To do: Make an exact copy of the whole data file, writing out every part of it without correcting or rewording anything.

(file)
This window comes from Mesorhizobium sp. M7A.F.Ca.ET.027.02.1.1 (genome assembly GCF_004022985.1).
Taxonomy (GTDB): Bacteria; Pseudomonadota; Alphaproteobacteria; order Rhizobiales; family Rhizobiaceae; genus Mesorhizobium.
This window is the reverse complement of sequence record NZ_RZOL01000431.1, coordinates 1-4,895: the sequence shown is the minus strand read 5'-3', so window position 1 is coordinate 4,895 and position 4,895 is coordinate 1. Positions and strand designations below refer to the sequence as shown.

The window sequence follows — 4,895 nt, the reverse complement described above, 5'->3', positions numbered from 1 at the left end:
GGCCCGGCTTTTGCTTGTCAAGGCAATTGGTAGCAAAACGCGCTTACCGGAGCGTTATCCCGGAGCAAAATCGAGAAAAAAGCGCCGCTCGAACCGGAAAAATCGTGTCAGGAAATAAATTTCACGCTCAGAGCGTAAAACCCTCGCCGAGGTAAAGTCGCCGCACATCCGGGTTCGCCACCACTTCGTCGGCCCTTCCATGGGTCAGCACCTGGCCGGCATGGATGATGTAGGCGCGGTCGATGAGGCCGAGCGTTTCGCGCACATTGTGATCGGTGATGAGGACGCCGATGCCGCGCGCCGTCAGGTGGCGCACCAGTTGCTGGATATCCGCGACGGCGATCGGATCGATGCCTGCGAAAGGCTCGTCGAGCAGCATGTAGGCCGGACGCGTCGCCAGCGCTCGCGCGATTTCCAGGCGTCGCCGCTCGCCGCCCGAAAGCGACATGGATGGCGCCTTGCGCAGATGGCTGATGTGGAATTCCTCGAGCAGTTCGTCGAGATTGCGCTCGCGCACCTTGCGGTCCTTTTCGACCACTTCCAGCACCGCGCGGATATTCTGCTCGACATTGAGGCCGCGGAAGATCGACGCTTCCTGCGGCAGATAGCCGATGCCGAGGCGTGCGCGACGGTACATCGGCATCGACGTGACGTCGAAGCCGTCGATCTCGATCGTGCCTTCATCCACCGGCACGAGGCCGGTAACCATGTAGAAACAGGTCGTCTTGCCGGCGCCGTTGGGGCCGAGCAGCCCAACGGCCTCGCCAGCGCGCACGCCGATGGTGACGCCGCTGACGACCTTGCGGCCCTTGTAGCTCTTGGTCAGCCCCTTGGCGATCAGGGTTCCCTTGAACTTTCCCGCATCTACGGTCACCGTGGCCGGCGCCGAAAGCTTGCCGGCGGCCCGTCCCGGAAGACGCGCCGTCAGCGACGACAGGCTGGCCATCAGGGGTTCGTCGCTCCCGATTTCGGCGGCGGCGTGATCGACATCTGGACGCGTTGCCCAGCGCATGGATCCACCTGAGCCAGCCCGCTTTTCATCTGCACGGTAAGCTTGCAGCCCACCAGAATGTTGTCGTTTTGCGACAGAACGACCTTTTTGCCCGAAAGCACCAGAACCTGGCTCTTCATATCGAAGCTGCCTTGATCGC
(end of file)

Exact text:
This window comes from Mesorhizobium sp. M7A.F.Ca.ET.027.02.1.1 (genome assembly GCF_004022985.1).
Taxonomy (GTDB): Bacteria; Pseudomonadota; Alphaproteobacteria; order Rhizobiales; family Rhizobiaceae; genus Mesorhizobium.
This window is the reverse complement of sequence record NZ_RZOL01000431.1, coordinates 1-4,895: the sequence shown is the minus strand read 5'-3', so window position 1 is coordinate 4,895 and position 4,895 is coordinate 1. Positions and strand designations below refer to the sequence as shown.

The window sequence follows — 4,895 nt, the reverse complement described above, 5'->3', positions numbered from 1 at the left end:
GGCCCGGCTTTTGCTTGTCAAGGCAATTGGTAGCAAAACGCGCTTACCGGAGCGTTATCCCGGAGCAAAATCGAGAAAAAAGCGCCGCTCGAACCGGAAAAATCGTGTCAGGAAATAAATTTCACGCTCAGAGCGTAAAACCCTCGCCGAGGTAAAGTCGCCGCACATCCGGGTTCGCCACCACTTCGTCGGCCCTTCCATGGGTCAGCACCTGGCCGGCATGGATGATGTAGGCGCGGTCGATGAGGCCGAGCGTTTCGCGCACATTGTGATCGGTGATGAGGACGCCGATGCCGCGCGCCGTCAGGTGGCGCACCAGTTGCTGGATATCCGCGACGGCGATCGGATCGATGCCTGCGAAAGGCTCGTCGAGCAGCATGTAGGCCGGACGCGTCGCCAGCGCTCGCGCGATTTCCAGGCGTCGCCGCTCGCCGCCCGAAAGCGACATGGATGGCGCCTTGCGCAGATGGCTGATGTGGAATTCCTCGAGCAGTTCGTCGAGATTGCGCTCGCGCACCTTGCGGTCCTTTTCGACCACTTCCAGCACCGCGCGGATATTCTGCTCGACATTGAGGCCGCGGAAGATCGACGCTTCCTGCGGCAGATAGCCGATGCCGAGGCGTGCGCGACGGTACATCGGCATCGACGTGACGTCGAAGCCGTCGATCTCGATCGTGCCTTCATCCACCGGCACGAGGCCGGTAACCATGTAGAAACAGGTCGTCTTGCCGGCGCCGTTGGGGCCGAGCAGCCCAACGGCCTCGCCAGCGCGCACGCCGATGGTGACGCCGCTGACGACCTTGCGGCCCTTGTAGCTCTTGGTCAGCCCCTTGGCGATCAGGGTTCCCTTGAACTTTCCCGCATCTACGGTCACCGTGGCCGGCGCCGAAAGCTTGCCGGCGGCCCGTCCCGGAAGACGCGCCGTCAGCGACGACAGGCTGGCCATCAGGGGTTCGTCGCTCCCGATTTCGGCGGCGGCGTGATCGACATCTGGACGCGTTGCCCAGCGCATGGATCCACCTGAGCCAGCCCGCTTTTCATCTGCACGGTAAGCTTGCAGCCCACCAGAATGTTGTCGTTTTGCGACAGAACGACCTTTTTGCCCGAAAGCACCAGAACCTGGCTCTTCATATCGAAGCTGCCTTGATCGC